At Forest Lake Meeting, Questions of Residency Aimed at Council Member

September 25, 2017 11:13 PM

At a City Council meeting in Forest Lake Monday, Council Member Mike Freer wasn't there. His seat was empty.

That was disappointing to some, but didn't stop citizens from questioning where the embattled elected official lives.  


Longtime resident Matt Arntzen spoke at the podium: "This man doesn't have a horse in the race. My point is, Mike Freer lied to the citizens of Forest Lake."

The two-term council member has publicly stated on election documents and at last month's council meeting that he resided in the community he was elected to represent, as state law and city code requires.

Minnesota State Statute 200.031 says candidates have to live in the precinct while in office and specifically that "the individual's residence is located in the precinct where the individual's family lives."

According to state records, Freer listed an address on 4th Avenue Southwest as his. Jenny Vancanneyt owns two homes on that street, which she called home since the 1990s.

"Nobody lives there -- it's vacant, has been for a while," she said of the address Freer listed.

Arntzen took proof of that with him to the council meeting. He had pictures of the empty home, with windows broken, wiring hanging loose, the ceiling falling, walls crumbled, no flooring and the front door wide open. He intended to confront Freer with the pictures during the meeting, but Freer didn't show up.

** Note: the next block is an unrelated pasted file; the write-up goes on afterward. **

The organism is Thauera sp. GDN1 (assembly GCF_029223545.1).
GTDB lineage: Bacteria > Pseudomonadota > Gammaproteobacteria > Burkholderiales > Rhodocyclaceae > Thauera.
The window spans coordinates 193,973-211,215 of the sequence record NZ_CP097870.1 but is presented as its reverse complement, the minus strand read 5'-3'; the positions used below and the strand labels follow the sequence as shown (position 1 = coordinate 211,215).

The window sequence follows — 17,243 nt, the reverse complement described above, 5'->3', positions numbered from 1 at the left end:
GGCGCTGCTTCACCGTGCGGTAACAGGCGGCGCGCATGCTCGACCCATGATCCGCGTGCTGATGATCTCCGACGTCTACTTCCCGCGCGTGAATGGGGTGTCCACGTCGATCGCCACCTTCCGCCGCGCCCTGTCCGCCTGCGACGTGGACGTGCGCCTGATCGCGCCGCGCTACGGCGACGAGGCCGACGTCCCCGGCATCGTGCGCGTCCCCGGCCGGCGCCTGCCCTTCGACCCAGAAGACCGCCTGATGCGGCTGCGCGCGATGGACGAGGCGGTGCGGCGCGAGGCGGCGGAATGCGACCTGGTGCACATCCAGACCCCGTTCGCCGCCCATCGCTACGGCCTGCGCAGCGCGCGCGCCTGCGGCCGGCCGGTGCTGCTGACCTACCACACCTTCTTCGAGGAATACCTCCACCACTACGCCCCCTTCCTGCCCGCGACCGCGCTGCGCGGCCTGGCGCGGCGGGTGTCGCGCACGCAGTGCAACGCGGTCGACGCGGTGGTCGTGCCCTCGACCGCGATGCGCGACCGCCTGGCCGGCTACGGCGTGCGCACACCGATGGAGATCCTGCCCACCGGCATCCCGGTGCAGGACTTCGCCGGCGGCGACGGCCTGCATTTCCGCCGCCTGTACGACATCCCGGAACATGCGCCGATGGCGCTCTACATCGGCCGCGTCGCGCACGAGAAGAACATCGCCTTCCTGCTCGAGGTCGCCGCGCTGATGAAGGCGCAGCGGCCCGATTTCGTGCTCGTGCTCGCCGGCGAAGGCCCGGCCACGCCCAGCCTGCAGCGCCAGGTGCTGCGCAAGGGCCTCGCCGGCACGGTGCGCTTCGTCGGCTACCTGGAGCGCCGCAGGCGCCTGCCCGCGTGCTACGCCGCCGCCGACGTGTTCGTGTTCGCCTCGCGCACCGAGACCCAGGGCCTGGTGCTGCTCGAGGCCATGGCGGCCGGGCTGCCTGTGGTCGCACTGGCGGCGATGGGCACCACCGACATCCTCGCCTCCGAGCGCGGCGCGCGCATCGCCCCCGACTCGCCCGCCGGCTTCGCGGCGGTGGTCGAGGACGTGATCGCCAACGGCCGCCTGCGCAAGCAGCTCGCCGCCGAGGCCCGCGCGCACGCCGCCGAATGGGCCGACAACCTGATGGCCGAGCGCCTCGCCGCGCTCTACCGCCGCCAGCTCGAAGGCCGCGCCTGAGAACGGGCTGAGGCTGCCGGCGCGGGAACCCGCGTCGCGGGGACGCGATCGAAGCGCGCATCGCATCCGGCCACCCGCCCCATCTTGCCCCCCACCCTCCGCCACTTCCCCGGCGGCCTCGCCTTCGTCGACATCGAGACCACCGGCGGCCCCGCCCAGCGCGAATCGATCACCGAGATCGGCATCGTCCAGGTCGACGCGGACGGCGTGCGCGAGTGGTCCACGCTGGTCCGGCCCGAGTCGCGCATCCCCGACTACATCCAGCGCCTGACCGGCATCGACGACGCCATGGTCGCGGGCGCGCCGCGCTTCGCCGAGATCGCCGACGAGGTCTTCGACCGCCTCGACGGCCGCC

Efforts to reach Freer by phone, text, email and social media were not returned. A source confirmed he was living at a home on North Eagle Lake Boulevard in Maple Grove, 34 miles away and in a different city -- even a different county -- than the place the Forest Lake City Councilman claims to live. Christy Freer, the council member's wife, answered a knock on the door and said, "He's not here right now."  

When asked if he lived there, she replied, "He does sometimes."

It is up to the City Council to determine if residency requirements aren't being met and to share that information with the County Attorney and Secretary of State's office. The League of Minnesota Cities says councils do have some discretion in the event an elected official travels temporarily, say for a vacation for a few weeks during the winter.

Freer has been on the council since 2010. His current term runs through 2018. 


Beth McDonough

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